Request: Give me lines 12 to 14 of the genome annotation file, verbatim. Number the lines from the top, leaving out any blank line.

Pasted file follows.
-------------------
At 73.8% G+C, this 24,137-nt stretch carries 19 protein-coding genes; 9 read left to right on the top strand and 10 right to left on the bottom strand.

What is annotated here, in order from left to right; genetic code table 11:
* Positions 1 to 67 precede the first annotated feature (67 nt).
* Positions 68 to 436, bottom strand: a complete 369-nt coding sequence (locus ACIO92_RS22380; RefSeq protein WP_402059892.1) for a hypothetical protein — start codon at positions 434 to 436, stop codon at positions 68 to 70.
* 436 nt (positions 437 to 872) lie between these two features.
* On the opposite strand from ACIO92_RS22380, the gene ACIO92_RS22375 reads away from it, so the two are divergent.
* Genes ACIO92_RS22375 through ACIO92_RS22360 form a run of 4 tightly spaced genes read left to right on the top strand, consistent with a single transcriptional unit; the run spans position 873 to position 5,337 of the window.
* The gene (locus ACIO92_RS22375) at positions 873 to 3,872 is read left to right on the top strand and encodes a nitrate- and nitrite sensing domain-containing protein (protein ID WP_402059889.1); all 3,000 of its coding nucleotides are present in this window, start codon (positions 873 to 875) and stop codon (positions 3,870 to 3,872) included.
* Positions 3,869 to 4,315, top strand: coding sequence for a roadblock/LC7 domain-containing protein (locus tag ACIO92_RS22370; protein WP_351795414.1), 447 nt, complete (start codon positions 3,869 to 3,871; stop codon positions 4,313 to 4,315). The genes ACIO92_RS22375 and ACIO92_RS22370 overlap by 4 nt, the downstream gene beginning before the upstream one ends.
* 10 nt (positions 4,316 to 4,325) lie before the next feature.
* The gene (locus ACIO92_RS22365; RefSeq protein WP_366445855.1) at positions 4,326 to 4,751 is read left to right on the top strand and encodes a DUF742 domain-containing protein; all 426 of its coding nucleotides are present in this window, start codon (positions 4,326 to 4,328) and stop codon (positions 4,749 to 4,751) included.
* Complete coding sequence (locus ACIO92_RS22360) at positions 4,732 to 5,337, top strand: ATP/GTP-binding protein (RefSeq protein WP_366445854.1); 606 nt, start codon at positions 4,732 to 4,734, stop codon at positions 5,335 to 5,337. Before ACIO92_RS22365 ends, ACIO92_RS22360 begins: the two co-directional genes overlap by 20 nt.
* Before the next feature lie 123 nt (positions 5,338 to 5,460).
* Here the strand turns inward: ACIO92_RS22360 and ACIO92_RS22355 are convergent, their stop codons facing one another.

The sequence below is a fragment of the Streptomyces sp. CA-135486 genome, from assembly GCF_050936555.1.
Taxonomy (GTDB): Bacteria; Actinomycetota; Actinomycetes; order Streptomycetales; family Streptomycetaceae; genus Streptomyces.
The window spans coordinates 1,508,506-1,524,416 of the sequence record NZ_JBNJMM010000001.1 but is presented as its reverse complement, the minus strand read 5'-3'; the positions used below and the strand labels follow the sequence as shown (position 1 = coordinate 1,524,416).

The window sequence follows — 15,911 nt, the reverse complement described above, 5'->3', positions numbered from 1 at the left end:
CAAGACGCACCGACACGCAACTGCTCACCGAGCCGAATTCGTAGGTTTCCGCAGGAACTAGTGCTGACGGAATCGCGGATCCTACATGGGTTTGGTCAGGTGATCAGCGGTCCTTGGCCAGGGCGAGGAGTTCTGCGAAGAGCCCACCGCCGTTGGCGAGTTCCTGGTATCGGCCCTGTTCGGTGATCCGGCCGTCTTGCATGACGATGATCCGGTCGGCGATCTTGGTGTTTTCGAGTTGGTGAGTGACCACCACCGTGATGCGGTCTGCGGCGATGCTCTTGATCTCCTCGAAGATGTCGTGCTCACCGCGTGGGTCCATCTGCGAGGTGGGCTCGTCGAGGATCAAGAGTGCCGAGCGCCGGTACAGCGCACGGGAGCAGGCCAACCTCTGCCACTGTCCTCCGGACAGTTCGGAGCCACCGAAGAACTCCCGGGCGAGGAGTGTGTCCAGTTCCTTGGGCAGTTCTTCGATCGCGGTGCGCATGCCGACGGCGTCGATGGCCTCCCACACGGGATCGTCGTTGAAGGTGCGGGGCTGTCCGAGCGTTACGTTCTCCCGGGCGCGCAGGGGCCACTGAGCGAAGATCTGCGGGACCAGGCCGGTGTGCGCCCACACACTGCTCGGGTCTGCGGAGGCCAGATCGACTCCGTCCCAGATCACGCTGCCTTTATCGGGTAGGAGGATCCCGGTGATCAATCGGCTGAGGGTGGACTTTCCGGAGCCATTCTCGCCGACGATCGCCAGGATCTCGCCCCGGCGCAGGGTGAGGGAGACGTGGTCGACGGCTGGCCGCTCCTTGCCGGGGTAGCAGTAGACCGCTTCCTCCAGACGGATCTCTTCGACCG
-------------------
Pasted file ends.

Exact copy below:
* Complete coding sequence (locus ACIO92_RS22360) at positions 4,732 to 5,337, top strand: ATP/GTP-binding protein (RefSeq protein WP_366445854.1); 606 nt, start codon at positions 4,732 to 4,734, stop codon at positions 5,335 to 5,337. Before ACIO92_RS22365 ends, ACIO92_RS22360 begins: the two co-directional genes overlap by 20 nt.
* Before the next feature lie 123 nt (positions 5,338 to 5,460).
* Here the strand turns inward: ACIO92_RS22360 and ACIO92_RS22355 are convergent, their stop codons facing one another.